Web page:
After last week’s visit to Jocotenango’s Lent vigil, it took some effort to get off the couch and trek back to catch another vigil. Not only was the last vigil somewhat underwhelming, but there even seemed to be very little interest by the locals to see it.
The town’s name, Jocotenango means “land of jocotes,” a beloved, popular Guatemalan fruit. Giant jocote sculptures grace both entrances to town.
One week later, the scene was completely different. There were lots of food stalls and a party atmosphere around the church. More on that at the end of the post.
Jocotenango’s orange/pink/salmon colored church
The crowds, nonexistent during the last vigil, now had to be managed by a queue and door attendants.
Queue at the entrance to Jocotenango’s church
The display was very different from the last one. For one, it was longer, stretching almost to the church’s door. Another wrinkle I hadn’t seen this year was that visitors could go around the display and get up-close to it. Much more immersive experience.
The alfombra was very nicely done, as were the decorative touches.
The most amazing thing about the display, however, was the image arrangement. By placing the trailing statues of Mary, John and Mary Magdalene in the distance, it gave it realism that lots of displays usually lack. Very smart use of space, unlike at Santa Ana.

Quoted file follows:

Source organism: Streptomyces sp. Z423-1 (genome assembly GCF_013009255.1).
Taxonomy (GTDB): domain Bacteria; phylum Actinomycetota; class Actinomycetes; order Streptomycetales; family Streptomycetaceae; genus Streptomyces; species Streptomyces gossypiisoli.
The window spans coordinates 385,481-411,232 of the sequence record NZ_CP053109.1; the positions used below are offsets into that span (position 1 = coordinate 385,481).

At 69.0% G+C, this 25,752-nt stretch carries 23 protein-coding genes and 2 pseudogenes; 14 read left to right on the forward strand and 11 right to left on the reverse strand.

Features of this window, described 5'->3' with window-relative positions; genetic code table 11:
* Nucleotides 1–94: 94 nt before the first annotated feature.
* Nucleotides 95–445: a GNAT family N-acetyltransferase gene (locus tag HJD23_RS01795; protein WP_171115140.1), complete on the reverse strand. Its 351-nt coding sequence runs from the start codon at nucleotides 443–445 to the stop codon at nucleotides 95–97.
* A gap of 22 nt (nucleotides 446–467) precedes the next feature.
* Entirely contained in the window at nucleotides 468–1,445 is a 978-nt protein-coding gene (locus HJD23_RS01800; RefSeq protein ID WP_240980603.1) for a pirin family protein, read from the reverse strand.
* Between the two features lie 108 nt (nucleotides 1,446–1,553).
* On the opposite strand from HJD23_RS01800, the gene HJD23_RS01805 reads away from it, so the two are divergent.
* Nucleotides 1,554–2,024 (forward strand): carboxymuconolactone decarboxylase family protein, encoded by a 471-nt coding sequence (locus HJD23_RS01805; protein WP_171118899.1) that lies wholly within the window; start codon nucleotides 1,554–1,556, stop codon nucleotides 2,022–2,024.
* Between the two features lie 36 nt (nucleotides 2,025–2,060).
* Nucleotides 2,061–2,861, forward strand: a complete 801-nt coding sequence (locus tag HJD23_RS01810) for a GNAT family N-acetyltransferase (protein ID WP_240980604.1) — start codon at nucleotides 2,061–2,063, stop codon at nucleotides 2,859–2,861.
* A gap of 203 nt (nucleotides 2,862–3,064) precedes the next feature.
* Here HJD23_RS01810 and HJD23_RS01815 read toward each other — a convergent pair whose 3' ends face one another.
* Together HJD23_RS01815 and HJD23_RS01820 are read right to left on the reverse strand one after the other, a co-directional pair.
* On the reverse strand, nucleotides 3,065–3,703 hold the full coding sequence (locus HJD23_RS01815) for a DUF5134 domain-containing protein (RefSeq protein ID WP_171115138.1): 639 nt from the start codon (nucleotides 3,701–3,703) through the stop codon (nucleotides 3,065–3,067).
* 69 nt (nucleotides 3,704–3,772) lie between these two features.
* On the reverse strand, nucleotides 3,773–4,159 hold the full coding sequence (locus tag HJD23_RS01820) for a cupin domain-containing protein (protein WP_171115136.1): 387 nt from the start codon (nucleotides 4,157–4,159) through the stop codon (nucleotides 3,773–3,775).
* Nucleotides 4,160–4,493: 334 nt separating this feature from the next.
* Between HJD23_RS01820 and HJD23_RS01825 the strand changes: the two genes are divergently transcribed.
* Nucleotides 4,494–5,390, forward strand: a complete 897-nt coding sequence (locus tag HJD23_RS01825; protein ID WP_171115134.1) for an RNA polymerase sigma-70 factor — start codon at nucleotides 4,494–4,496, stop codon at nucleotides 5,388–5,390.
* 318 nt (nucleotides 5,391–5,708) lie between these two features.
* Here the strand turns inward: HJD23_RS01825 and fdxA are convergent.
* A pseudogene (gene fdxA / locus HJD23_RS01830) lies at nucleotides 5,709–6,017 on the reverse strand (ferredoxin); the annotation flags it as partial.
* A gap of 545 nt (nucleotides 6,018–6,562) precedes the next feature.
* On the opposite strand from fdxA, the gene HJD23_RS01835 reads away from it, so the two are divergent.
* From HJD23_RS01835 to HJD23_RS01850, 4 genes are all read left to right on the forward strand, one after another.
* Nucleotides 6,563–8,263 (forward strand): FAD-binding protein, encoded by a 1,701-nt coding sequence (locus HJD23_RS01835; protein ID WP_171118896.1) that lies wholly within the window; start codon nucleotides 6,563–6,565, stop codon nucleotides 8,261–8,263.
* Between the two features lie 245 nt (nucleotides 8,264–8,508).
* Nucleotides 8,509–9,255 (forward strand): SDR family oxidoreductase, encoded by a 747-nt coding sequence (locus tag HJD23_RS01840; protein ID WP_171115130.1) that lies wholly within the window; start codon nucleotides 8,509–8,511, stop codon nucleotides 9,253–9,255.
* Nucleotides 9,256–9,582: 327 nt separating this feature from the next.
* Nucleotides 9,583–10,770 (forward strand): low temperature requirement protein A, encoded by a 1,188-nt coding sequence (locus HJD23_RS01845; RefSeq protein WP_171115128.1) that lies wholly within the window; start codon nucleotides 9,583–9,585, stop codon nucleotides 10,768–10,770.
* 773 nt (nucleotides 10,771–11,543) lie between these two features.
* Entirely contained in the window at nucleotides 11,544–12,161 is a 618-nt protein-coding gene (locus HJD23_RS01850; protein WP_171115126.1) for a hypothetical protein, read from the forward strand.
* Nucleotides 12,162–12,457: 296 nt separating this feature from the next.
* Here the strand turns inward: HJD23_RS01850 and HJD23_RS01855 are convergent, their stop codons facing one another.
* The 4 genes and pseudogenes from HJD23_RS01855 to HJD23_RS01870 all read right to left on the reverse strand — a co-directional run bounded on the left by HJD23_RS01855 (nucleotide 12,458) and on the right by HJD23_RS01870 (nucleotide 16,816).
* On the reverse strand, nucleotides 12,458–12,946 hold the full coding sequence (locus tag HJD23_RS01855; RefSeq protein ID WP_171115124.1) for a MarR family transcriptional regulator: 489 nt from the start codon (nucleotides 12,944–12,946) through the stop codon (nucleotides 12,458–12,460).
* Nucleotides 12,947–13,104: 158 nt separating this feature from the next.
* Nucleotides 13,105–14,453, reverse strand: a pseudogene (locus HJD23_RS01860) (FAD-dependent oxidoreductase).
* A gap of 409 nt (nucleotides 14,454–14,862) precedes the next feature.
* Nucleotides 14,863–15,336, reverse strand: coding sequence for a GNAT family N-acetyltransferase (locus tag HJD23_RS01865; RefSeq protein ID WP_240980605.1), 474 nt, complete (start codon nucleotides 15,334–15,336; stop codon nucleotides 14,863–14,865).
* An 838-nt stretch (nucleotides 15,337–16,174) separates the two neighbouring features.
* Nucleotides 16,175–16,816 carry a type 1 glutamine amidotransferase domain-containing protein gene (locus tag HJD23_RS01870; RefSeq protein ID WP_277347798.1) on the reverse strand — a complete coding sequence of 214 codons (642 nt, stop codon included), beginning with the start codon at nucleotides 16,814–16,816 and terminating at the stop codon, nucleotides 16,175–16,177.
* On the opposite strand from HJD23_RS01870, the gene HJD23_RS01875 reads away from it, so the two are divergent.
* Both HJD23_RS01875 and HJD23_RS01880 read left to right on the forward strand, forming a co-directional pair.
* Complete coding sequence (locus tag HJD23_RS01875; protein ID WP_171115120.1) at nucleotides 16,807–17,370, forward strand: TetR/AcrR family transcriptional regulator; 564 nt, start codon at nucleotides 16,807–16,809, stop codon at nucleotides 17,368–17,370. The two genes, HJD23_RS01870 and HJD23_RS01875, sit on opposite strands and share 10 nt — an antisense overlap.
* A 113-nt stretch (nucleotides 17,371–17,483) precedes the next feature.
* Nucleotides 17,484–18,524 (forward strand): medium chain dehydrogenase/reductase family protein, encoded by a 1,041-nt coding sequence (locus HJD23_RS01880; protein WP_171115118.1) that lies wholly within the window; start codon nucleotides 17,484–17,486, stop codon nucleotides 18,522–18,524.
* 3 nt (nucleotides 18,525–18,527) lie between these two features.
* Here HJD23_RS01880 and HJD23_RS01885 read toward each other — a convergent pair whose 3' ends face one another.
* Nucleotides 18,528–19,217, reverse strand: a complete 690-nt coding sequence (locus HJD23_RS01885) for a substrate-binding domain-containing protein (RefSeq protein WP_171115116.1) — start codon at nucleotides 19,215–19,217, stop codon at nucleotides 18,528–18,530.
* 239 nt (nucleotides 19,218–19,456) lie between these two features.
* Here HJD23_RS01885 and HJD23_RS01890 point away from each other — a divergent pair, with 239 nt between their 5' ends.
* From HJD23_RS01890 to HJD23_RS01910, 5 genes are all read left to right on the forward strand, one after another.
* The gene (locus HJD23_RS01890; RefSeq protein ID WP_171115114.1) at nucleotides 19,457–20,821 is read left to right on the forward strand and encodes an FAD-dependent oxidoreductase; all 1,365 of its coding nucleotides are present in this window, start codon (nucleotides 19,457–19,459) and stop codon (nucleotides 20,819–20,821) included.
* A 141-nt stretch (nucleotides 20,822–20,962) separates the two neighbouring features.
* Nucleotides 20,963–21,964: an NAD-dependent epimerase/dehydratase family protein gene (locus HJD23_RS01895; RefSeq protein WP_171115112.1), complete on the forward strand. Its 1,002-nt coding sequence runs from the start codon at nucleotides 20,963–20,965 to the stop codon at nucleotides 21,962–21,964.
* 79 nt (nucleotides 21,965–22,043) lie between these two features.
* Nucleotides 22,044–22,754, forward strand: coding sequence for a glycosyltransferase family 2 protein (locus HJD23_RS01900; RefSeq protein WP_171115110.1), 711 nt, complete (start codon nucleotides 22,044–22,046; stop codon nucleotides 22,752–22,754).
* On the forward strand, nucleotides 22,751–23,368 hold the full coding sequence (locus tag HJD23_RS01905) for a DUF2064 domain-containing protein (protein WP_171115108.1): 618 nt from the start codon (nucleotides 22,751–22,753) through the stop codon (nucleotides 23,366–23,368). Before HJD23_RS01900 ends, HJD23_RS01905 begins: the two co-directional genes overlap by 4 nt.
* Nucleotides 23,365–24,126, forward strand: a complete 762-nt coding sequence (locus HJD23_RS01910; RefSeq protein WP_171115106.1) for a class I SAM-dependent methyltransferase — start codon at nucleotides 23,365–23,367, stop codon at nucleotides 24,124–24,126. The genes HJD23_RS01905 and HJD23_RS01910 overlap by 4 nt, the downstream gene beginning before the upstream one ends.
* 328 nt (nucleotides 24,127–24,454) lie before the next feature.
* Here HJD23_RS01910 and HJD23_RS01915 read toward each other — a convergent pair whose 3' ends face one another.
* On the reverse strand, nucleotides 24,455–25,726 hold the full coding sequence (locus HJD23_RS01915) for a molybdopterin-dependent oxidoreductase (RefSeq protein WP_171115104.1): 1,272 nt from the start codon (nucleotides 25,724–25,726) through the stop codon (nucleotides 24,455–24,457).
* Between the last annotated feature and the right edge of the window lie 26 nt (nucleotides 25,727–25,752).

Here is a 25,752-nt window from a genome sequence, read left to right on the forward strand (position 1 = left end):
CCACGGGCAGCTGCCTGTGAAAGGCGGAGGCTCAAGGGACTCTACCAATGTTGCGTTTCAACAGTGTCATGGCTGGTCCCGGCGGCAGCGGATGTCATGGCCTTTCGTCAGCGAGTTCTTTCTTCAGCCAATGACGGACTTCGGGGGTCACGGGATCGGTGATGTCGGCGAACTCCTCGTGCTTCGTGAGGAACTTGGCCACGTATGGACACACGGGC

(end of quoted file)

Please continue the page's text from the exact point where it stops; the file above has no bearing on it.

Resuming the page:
Jesus on His way to Golgotha while Mary and followers watch from a distance
Closeup of Jesus and Simon of Cyrene images
Circling around the main display, visitors could get a closer look at the secondary images.
Mary, John and Mary Magdalene
As visitors turned around, they also became part of the display; the same way crowds followed Jesus on the way to the cross. Very well thought out display, as I said.
Following on the footsteps of Jesus
The entire time, the story of Jesus on His way to the cross played over the loudspeakers. Visitors were not allowed to linger too long and were ushered out by Brotherhood members standing behind the display.
Guatemalan Street Food
Outside, our daughter and I – she was my companion for this trip – were overwhelmed by all the options. My daughter ended up having churros, another popular street food item.
Churros in Guatemala
Churros, if you’re not familiar with them, are a dessert made with fried-dough pastry, topped with granulated sugar, and often topped with chocolate syrup. Good and filling!
“Elotes” – Corn on the cob
What did you think of this display?